Results of the Cleveland Beautification Survey were compiled during the late summer and fall of 2010 from 442 responses to an online survey made available to residents.
“What jumped out to me was the number of people who cared about not just the trees, but the environment as a whole as well,” said Dan Hartman, urban forester for the city of Cleveland.
The survey addressed residents’ concerns on subjects such as the amount of trees in public areas, the value of trees in the city, and development of public spaces.
“It was a project that we did because we wanted to be aware of what people thought,” said Janice Cheek, a member of the Cleveland Tree Board.
One of the most important parts of the survey was a section at the end that allowed participants to share any comments they wanted, Cheek said.
“That was very enlightening,” Cheek said. “That is what we find most interesting.”
Participants’ comments ranged from simple statements like “I love trees” to strong criticism about utilities and construction projects.
The board has already shared the survey’s results with Cleveland’s chapter of Keep America Beautiful and hopes to share it with other groups such as the Cleveland City Council and the Bradley County Commission.
With the state of Tennessee’s observance of Arbor Day on March 4, the Cleveland Tree Board is preparing to host the state’s official celebration.
“We were named State Tree Board of the Year,” Cheek said. “One of the perks is hosting the state meeting. We are very proud to be able to host it.”
The Cleveland Tree Board was voted Tree Board of the Year because of its efforts to educate the public on environmental issues, Hartman said.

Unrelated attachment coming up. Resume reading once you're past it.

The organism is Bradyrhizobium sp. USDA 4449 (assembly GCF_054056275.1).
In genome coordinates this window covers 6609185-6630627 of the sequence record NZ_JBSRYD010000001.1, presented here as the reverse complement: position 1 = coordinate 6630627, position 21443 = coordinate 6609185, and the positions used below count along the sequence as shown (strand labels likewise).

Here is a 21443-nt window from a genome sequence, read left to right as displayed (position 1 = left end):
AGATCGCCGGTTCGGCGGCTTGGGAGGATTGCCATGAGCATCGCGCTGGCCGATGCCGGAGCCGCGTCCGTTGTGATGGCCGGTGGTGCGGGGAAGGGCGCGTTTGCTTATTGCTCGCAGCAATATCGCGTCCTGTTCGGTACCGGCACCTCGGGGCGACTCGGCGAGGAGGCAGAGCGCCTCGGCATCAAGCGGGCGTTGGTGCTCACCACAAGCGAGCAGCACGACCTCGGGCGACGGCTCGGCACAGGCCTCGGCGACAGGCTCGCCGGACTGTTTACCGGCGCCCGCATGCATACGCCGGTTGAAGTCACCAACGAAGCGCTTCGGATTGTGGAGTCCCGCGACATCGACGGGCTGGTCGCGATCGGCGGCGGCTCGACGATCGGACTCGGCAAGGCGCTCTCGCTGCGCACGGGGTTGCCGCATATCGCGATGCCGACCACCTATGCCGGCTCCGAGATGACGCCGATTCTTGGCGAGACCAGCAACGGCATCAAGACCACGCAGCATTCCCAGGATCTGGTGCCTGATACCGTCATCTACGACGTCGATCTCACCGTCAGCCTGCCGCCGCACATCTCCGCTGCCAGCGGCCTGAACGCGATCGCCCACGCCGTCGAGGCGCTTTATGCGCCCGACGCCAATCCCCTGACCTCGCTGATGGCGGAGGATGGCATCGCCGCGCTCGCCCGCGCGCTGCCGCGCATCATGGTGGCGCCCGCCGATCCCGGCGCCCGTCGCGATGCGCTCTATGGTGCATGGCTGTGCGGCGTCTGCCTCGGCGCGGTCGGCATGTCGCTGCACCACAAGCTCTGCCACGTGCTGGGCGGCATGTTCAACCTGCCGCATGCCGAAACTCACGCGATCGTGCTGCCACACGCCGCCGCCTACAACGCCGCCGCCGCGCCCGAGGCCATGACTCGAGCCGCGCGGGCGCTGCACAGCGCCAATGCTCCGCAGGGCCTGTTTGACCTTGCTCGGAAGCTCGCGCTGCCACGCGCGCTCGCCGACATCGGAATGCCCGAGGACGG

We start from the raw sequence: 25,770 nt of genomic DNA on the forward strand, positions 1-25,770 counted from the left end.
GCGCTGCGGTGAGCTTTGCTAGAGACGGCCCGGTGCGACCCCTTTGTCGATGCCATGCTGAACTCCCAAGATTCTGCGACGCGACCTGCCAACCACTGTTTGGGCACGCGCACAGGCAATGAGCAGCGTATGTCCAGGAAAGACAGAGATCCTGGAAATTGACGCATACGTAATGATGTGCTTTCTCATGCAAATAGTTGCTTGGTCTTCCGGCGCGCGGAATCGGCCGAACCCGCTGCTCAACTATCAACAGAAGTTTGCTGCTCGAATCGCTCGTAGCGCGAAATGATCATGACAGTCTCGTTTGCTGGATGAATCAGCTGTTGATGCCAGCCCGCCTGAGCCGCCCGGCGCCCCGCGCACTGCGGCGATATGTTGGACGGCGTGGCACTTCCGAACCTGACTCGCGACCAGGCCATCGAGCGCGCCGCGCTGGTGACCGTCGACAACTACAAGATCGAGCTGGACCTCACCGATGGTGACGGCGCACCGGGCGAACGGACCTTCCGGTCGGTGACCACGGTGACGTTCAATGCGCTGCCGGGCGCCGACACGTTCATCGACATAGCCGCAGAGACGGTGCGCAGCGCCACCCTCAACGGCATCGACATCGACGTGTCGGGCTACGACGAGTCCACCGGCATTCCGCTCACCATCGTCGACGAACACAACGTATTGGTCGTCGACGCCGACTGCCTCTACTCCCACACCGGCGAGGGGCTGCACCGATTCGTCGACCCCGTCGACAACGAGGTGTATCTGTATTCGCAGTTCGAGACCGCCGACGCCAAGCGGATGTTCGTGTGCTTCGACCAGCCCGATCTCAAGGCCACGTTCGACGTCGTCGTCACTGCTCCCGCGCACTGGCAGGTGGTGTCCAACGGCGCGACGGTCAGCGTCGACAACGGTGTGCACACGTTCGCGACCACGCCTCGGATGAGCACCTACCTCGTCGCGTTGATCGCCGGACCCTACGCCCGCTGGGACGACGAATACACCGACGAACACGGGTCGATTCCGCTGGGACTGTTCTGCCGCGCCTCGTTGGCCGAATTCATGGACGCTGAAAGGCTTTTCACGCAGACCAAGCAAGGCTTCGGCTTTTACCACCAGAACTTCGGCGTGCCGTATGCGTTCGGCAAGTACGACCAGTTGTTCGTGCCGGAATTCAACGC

“Education is a big part of it,” he added. “It’s nice to see them being shown attention for it.”
The board is responsible for various projects to add more flora around Cleveland. The latest is a “beautification” of 25th Street that is “on the books to start soon,” Cheek said.
The main part of the project will involve adding new plant life to the median in 25th Street, said Hartman. The project will be done in three phases, the first set to take place along the stretch of 25th Street that runs from Keith Street to Peerless Road.
“It will not be just grass,” Hartman said. “There will be more of a corridor as you come into town by that exit (Interstate 75 Exit 25). I think it will really improve the look.”
Plants like crepe myrtle trees, knockout roses and day lilies are some that may be added.
The community has the Cleveland Tree Board to thank for projects that attempt to make the city more attractive to residents and visitors, Hartman said.
“It’s great to see that people will give up their time to better the community,” Hartman said.